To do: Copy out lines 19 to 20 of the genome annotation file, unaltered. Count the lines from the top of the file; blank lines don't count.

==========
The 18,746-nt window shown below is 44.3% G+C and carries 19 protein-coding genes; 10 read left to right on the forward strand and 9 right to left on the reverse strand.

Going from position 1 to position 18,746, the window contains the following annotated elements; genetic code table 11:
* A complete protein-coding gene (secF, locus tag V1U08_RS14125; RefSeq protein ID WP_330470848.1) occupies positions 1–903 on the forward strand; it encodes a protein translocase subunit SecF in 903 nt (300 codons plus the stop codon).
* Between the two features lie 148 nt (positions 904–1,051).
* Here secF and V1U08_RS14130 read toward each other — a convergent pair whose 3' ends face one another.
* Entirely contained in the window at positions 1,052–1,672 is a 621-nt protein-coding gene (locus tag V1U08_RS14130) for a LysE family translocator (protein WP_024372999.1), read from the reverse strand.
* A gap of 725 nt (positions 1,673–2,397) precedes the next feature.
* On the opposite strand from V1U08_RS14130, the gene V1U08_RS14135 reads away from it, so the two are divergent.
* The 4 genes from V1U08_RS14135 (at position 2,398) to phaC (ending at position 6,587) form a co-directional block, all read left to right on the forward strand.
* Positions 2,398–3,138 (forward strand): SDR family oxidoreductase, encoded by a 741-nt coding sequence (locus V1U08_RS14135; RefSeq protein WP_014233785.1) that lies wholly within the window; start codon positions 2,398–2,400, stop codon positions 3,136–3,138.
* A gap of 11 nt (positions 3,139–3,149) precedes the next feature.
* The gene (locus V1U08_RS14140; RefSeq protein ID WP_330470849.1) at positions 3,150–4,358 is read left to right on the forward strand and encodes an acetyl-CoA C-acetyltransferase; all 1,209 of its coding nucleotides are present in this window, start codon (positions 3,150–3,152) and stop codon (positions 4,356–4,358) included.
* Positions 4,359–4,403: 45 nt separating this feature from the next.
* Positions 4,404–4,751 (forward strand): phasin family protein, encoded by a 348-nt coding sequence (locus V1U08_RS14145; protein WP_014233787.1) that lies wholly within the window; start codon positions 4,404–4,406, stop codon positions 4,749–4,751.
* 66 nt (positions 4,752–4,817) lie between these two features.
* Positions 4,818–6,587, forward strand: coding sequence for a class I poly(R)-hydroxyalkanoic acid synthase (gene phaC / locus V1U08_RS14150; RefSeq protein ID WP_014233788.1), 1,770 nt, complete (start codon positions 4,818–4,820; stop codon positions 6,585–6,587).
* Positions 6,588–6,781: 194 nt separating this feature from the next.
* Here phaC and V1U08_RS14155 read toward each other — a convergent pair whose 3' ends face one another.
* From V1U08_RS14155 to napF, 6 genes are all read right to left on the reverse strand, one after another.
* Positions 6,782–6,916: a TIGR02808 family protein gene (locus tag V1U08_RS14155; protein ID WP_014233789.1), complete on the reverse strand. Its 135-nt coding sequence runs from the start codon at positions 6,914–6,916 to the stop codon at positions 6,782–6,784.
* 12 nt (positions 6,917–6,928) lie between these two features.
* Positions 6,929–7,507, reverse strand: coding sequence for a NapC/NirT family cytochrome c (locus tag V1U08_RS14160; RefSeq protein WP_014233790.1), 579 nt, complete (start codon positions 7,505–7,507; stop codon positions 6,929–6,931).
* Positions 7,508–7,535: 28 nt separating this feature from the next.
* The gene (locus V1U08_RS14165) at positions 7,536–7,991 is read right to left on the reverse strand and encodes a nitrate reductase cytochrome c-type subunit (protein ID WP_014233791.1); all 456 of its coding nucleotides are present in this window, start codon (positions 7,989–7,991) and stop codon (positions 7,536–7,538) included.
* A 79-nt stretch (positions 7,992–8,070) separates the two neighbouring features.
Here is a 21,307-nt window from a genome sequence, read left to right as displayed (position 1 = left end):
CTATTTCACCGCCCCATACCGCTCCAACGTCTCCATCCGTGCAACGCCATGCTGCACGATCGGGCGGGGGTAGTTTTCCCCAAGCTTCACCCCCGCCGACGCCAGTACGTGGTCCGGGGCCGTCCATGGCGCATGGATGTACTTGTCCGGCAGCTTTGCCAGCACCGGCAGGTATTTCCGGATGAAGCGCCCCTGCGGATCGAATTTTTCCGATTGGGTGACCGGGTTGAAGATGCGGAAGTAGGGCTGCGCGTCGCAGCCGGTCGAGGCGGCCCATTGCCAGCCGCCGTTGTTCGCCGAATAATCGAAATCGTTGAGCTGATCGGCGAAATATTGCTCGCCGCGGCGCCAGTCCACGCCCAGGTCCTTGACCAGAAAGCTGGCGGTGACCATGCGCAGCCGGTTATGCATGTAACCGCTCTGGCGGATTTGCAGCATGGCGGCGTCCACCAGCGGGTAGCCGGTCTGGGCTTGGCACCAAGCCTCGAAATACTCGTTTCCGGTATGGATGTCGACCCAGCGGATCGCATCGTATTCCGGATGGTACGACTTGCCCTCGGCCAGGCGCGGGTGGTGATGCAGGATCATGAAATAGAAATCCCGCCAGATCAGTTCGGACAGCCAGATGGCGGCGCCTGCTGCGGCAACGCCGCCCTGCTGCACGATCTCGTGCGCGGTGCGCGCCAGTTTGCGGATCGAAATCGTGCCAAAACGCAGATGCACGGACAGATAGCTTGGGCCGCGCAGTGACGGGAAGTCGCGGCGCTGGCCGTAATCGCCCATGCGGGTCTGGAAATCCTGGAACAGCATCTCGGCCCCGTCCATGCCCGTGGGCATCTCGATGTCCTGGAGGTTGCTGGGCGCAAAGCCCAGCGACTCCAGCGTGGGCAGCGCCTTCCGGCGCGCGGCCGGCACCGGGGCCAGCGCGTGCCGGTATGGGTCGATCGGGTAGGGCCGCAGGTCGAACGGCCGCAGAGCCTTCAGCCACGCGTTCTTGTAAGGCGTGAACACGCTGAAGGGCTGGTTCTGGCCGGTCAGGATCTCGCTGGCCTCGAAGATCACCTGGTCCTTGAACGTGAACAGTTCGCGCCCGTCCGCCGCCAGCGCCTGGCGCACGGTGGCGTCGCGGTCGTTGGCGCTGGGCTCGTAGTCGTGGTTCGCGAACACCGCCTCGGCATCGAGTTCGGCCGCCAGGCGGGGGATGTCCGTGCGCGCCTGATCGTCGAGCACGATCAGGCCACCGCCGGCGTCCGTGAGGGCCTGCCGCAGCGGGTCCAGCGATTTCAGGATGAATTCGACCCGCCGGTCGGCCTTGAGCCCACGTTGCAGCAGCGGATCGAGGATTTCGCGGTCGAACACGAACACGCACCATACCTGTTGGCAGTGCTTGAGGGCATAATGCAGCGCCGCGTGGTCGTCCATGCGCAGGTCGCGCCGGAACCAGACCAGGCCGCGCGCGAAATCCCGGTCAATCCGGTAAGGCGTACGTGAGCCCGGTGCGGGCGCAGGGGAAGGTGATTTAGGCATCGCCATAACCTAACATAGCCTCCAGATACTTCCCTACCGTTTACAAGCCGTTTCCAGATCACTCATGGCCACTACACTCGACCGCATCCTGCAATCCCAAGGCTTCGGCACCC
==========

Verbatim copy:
* From V1U08_RS14155 to napF, 6 genes are all read right to left on the reverse strand, one after another.
* Positions 6,782–6,916: a TIGR02808 family protein gene (locus tag V1U08_RS14155; protein ID WP_014233789.1), complete on the reverse strand. Its 135-nt coding sequence runs from the start codon at positions 6,914–6,916 to the stop codon at positions 6,782–6,784.